Staff Publications

Staff Publications

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    'Staff publications' is the digital repository of Wageningen University & Research

    'Staff publications' contains references to publications authored by Wageningen University staff from 1976 onward.

    Publications authored by the staff of the Research Institutes are available from 1995 onwards.

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Record number 501754
Title Nonlinear surface dilatational rheology and foaming behavior of protein and protein fibrillar aggregates in the presence of natural surfactant
Author(s) Wan, Zhili; Yang, Xiaoquan; Sagis, L.M.C.
Source Langmuir 32 (2016)15. - ISSN 0743-7463 - p. 3679 - 3690.
DOI http://dx.doi.org/10.1021/acs.langmuir.6b00446
Department(s) Physics and Physical Chemistry of Foods
VLAG
Publication type Refereed Article in a scientific journal
Publication year 2016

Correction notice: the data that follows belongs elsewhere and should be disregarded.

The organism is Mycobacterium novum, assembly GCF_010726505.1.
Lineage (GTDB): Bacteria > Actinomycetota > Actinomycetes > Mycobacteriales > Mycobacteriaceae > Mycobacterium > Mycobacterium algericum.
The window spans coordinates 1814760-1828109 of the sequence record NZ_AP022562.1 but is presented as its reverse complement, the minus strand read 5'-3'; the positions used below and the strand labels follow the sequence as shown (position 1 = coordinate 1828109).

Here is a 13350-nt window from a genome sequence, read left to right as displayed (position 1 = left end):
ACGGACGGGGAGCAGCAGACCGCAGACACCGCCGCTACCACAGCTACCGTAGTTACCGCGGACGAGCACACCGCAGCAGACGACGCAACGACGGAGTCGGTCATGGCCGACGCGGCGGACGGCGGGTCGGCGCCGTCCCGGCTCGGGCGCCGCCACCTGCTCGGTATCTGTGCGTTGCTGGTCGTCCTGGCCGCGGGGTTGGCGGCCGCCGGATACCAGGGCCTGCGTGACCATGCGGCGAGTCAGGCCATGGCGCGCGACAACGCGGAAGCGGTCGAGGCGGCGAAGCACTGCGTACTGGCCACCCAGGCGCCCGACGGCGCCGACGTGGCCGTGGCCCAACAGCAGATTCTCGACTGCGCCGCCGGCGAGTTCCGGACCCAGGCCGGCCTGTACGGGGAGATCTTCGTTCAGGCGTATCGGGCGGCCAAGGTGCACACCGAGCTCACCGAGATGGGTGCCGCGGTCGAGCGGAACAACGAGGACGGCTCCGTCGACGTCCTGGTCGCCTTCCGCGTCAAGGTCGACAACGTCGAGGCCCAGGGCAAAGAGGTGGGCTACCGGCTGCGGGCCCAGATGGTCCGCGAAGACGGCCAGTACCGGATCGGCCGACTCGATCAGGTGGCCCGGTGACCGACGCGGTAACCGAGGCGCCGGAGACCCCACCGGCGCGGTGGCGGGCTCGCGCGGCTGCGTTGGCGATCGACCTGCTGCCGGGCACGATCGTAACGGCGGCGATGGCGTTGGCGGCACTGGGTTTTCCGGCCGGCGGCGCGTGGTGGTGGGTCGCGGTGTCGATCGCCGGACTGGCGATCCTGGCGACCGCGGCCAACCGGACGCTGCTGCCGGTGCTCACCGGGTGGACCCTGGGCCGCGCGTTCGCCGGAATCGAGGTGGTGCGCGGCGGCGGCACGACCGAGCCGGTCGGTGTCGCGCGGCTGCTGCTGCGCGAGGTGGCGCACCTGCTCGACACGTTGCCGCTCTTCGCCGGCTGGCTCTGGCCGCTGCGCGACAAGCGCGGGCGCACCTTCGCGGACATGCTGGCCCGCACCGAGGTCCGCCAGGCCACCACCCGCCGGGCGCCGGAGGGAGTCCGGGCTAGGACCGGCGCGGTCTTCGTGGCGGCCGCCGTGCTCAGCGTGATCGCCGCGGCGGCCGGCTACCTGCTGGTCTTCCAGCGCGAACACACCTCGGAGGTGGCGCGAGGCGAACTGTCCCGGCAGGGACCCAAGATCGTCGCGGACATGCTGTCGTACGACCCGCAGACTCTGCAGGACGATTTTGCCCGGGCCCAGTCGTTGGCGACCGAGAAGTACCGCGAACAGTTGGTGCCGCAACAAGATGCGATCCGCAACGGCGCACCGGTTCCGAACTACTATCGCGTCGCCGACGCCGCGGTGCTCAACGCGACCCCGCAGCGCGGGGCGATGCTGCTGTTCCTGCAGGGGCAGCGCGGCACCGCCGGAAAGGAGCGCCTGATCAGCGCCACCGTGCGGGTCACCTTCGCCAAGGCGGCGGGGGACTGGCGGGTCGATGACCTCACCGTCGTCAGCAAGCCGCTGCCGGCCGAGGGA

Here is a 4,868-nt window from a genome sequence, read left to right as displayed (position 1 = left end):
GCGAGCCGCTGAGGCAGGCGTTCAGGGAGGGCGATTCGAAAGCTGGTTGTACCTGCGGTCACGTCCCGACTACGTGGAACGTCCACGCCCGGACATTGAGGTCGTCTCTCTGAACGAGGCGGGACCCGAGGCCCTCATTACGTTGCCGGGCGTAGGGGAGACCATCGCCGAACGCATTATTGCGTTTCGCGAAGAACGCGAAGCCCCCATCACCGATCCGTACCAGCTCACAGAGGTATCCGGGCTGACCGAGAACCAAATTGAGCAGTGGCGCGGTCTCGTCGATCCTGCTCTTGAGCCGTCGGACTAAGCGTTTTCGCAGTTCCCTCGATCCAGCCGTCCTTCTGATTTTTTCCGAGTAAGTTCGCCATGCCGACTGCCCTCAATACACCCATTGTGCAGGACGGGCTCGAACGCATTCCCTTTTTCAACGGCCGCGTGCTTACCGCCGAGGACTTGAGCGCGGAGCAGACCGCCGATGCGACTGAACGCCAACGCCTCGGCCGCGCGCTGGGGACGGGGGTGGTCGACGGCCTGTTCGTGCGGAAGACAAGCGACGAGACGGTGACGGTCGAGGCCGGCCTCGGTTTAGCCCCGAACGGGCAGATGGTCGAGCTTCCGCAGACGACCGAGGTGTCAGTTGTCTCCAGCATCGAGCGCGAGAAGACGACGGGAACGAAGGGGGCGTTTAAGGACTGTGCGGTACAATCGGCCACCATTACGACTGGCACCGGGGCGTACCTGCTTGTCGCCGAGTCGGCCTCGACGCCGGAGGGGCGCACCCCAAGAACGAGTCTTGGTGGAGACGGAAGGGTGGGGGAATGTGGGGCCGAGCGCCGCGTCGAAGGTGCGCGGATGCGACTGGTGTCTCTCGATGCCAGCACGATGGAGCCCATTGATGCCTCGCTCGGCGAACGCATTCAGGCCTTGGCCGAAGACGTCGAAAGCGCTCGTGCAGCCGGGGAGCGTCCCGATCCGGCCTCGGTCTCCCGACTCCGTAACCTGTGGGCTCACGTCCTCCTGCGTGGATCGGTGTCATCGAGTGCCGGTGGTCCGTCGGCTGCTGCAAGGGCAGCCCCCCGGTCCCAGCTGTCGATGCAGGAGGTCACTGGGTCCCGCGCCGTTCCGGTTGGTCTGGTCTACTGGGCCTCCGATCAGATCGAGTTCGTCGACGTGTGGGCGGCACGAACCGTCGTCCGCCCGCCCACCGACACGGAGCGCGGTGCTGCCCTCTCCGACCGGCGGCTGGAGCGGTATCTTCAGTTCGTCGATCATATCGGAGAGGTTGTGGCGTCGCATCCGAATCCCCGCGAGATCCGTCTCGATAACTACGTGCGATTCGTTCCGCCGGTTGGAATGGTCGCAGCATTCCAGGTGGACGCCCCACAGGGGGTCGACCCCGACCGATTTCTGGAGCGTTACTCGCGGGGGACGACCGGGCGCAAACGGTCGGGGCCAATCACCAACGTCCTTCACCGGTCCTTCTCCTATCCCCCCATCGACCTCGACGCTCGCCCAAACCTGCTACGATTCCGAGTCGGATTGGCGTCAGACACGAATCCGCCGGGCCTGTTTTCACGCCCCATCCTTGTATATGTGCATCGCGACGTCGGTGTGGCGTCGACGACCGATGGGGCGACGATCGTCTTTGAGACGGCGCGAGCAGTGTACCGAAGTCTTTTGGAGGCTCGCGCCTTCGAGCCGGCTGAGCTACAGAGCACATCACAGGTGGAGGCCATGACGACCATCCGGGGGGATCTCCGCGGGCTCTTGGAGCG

Abstract The surface and foaming properties of native soy glycinin (11S) and its heat-induced fibrillar aggregates, in the presence of natural surfactant steviol glycoside (STE), were investigated and compared at pH 7.0 to determine the impact of protein structure modification on protein?surfactant interfacial interactions. The adsorption at, and nonlinear dilatational rheological behavior of, the air?water interface were studied by combining drop shape analysis tensiometry, ellipsometry, and large-amplitude oscillatory dilatational rheology. Lissajous plots of surface pressure versus deformation were used to analyze the surface rheological response in terms of interfacial microstructure. The heat treatment generates a mixture of long fibrils and unconverted peptides. The presence of small peptides in 11S fibril samples resulted in a faster adsorption kinetics than that of native 11S. The addition of STE affected the adsorption of 11S significantly, whereas no apparent effect on the adsorption of the 11S fibril?peptide system was observed. The rheological response of interfaces stabilized by 11S-STE mixtures also differed significantly from the response for 11S fibril-peptide-STE mixtures. For 11S, the STE reduces the degree of strain hardening in extension and increases strain hardening in compression, suggesting the interfacial structure may change from a surface gel to a mixed phase of protein patches and STE domains. The foams generated from the mixtures displayed comparable foam stability to that of pure 11S. For 11S fibril-peptide mixtures STE only significantly affects the response in extension, where the degree of strain softening is decreased compared to the pure fibril-peptide system. The foam stability of the fibril?peptide system was significantly reduced by STE. These findings indicate that fibrillization of globular proteins could be a potential strategy to modify the complex surface and foaming behaviors of protein-surfactant mixtures.
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